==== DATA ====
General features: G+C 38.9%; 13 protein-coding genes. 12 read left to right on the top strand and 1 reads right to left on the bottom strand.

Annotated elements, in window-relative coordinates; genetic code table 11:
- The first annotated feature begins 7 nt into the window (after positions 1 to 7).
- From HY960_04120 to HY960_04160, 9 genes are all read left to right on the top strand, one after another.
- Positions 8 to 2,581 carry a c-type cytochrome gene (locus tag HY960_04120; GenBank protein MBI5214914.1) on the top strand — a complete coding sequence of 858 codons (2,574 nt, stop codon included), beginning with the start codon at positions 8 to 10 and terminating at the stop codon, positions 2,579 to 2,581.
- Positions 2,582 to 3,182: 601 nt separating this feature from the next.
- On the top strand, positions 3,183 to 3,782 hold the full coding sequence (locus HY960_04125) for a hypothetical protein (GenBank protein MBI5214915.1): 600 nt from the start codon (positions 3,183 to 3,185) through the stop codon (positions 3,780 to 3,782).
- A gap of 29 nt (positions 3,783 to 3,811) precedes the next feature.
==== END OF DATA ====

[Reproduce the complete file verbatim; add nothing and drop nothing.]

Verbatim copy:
General features: G+C 38.9%; 13 protein-coding genes. 12 read left to right on the top strand and 1 reads right to left on the bottom strand.

Annotated elements, in window-relative coordinates; genetic code table 11:
- The first annotated feature begins 7 nt into the window (after positions 1 to 7).
- From HY960_04120 to HY960_04160, 9 genes are all read left to right on the top strand, one after another.
- Positions 8 to 2,581 carry a c-type cytochrome gene (locus tag HY960_04120; GenBank protein MBI5214914.1) on the top strand — a complete coding sequence of 858 codons (2,574 nt, stop codon included), beginning with the start codon at positions 8 to 10 and terminating at the stop codon, positions 2,579 to 2,581.
- Positions 2,582 to 3,182: 601 nt separating this feature from the next.
- On the top strand, positions 3,183 to 3,782 hold the full coding sequence (locus HY960_04125) for a hypothetical protein (GenBank protein MBI5214915.1): 600 nt from the start codon (positions 3,183 to 3,185) through the stop codon (positions 3,780 to 3,782).
- A gap of 29 nt (positions 3,783 to 3,811) precedes the next feature.